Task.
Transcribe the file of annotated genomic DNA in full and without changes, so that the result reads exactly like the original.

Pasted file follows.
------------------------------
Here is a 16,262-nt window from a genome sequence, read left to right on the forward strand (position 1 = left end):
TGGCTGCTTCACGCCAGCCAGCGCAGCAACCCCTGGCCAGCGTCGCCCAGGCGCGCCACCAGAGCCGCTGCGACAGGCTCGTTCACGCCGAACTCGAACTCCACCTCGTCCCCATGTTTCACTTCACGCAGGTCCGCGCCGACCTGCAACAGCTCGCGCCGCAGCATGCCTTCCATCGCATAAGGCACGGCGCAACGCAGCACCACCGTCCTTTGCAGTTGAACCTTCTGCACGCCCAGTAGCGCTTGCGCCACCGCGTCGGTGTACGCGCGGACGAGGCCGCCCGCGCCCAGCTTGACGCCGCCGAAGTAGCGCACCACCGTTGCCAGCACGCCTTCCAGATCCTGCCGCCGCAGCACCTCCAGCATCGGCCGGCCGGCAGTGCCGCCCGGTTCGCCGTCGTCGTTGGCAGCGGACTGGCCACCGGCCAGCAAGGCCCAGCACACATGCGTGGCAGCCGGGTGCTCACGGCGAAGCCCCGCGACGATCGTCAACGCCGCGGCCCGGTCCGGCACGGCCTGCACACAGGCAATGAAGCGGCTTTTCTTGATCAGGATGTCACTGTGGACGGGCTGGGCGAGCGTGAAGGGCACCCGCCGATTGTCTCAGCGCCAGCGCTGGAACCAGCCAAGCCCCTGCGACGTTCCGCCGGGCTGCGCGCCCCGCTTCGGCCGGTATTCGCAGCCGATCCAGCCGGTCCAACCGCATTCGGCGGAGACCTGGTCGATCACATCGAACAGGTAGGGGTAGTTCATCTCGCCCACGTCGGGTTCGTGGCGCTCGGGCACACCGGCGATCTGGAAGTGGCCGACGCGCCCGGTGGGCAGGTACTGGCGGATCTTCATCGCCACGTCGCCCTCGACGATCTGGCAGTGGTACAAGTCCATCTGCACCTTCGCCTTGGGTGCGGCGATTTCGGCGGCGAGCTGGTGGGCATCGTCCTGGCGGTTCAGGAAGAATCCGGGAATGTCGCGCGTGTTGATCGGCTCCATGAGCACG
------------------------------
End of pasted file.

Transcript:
Here is a 16,262-nt window from a genome sequence, read left to right on the forward strand (position 1 = left end):
TGGCTGCTTCACGCCAGCCAGCGCAGCAACCCCTGGCCAGCGTCGCCCAGGCGCGCCACCAGAGCCGCTGCGACAGGCTCGTTCACGCCGAACTCGAACTCCACCTCGTCCCCATGTTTCACTTCACGCAGGTCCGCGCCGACCTGCAACAGCTCGCGCCGCAGCATGCCTTCCATCGCATAAGGCACGGCGCAACGCAGCACCACCGTCCTTTGCAGTTGAACCTTCTGCACGCCCAGTAGCGCTTGCGCCACCGCGTCGGTGTACGCGCGGACGAGGCCGCCCGCGCCCAGCTTGACGCCGCCGAAGTAGCGCACCACCGTTGCCAGCACGCCTTCCAGATCCTGCCGCCGCAGCACCTCCAGCATCGGCCGGCCGGCAGTGCCGCCCGGTTCGCCGTCGTCGTTGGCAGCGGACTGGCCACCGGCCAGCAAGGCCCAGCACACATGCGTGGCAGCCGGGTGCTCACGGCGAAGCCCCGCGACGATCGTCAACGCCGCGGCCCGGTCCGGCACGGCCTGCACACAGGCAATGAAGCGGCTTTTCTTGATCAGGATGTCACTGTGGACGGGCTGGGCGAGCGTGAAGGGCACCCGCCGATTGTCTCAGCGCCAGCGCTGGAACCAGCCAAGCCCCTGCGACGTTCCGCCGGGCTGCGCGCCCCGCTTCGGCCGGTATTCGCAGCCGATCCAGCCGGTCCAACCGCATTCGGCGGAGACCTGGTCGATCACATCGAACAGGTAGGGGTAGTTCATCTCGCCCACGTCGGGTTCGTGGCGCTCGGGCACACCGGCGATCTGGAAGTGGCCGACGCGCCCGGTGGGCAGGTACTGGCGGATCTTCATCGCCACGTCGCCCTCGACGATCTGGCAGTGGTACAAGTCCATCTGCACCTTCGCCTTGGGTGCGGCGATTTCGGCGGCGAGCTGGTGGGCATCGTCCTGGCGGTTCAGGAAGAATCCGGGAATGTCGCGCGTGTTGATCGGCTCCATGAGCACG